This being said, there’s not necessarily a right way to shape the best company culture or to decide what you want your culture to be. Part of the culture will inevitably be dictated by the specifics of your individual business—the company culture of a large manufacturer is probably not going to be the same as a local garden shop. Generally, however, you want to facilitate a culture that is purposeful, productive, and positive.
Now that you know a little bit more about what company culture means, you may be wondering how to build it. Although the path may be different for each business, there are a few general steps you can take to create the best company culture for your organization.
What do your employees think about when they think about your business? What defines your business? What does your business strive to do on a day-to-day basis? The values and personality of your organization will naturally shape the environment of your company’s culture, and therefore, it’s important to clearly define these core values and how they will promote the business’s success.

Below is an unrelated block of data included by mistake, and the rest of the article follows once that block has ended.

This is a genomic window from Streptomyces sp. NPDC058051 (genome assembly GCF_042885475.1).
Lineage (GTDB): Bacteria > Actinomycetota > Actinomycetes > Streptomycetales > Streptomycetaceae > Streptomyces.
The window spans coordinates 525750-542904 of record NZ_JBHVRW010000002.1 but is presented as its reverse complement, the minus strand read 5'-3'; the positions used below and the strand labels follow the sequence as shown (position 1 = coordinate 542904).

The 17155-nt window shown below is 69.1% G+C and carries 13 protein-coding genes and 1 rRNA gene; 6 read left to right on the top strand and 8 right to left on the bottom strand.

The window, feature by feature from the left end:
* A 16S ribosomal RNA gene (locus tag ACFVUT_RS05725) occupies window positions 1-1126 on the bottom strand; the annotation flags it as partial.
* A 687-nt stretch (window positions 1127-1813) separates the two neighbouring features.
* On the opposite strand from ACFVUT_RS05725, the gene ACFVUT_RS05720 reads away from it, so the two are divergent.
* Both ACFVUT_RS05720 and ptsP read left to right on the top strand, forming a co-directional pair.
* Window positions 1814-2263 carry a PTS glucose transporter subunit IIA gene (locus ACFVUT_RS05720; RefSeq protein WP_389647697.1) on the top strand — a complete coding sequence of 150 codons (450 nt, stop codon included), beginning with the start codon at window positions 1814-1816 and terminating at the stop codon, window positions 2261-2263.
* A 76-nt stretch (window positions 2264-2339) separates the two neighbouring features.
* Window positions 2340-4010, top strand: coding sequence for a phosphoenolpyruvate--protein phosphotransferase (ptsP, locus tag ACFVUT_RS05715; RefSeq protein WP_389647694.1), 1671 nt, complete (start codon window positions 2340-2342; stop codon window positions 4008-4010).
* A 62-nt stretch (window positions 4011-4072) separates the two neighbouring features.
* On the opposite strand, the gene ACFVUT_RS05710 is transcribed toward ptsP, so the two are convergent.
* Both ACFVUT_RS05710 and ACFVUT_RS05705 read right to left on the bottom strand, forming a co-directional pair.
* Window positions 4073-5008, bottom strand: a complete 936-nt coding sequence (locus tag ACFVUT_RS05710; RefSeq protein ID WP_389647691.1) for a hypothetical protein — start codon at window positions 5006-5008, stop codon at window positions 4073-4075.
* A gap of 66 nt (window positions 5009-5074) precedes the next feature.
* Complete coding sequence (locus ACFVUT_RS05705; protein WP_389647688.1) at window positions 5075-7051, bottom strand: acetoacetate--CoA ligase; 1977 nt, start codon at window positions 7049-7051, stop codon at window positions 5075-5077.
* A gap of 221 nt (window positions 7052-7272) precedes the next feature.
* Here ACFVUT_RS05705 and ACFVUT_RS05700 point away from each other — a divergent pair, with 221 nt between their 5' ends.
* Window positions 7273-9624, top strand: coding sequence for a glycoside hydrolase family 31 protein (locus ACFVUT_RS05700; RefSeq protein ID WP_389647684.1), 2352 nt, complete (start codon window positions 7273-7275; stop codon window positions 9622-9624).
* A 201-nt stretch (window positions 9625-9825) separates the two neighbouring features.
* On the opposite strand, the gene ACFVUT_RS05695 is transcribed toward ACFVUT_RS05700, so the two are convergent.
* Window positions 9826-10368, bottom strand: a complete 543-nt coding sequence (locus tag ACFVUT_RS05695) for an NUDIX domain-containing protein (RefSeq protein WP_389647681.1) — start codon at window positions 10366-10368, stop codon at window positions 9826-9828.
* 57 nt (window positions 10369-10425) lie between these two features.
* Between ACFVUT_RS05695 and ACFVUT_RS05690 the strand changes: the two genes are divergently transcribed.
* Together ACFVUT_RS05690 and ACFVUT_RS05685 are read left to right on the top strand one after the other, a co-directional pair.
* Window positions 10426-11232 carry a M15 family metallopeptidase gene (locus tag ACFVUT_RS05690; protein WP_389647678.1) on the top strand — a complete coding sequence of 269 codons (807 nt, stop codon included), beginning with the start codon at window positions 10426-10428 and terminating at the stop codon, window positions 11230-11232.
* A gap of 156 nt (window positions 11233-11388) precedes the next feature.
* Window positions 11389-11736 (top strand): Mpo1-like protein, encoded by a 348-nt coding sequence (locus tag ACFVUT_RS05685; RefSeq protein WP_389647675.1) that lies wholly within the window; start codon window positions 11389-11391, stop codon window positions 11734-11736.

You might decide, for example, that customer service is your business’s most important value. In making this indication, your employees now have a specific idea behind all of the work that they do. Having this purpose in mind then will contribute to how your culture continues to develop. To help you through this process, you might decide to specify a company vision or write a mission statement—doing so will allow you to put words to the personality you want your company to have and give your employee’s a physical resource to refer back to.
Additionally, you’ll want to consider what your company’s goals are. What do you want your business to accomplish on a weekly, monthly, and annual basis? How will your employees contribute to reaching these goals? Defining these goals that adhere to your organization’s values will help shape your employees’ behavior, communication, and attitudes, thereby facilitating the company’s culture.
After you’ve defined these essential elements about your company and have more or less established the kind of culture you’d like to create, it’s time to bring on team members who embody the spirit of your business. Let your culture dictate your recruiting process—write a job description that matches the personality of your company and explains the way your business operates and what is expected of employees working there. When you bring in candidates for interviews, evaluate them not only based on their skills and knowledge but also they’re personality and how they’ll fit in with the culture you’re trying to facilitate.
A good candidate will be someone that can do the job and also shares your company’s values. By consistently keeping company culture in mind when hiring employees, you’ll be able to find the right people to contribute to your business and its atmosphere.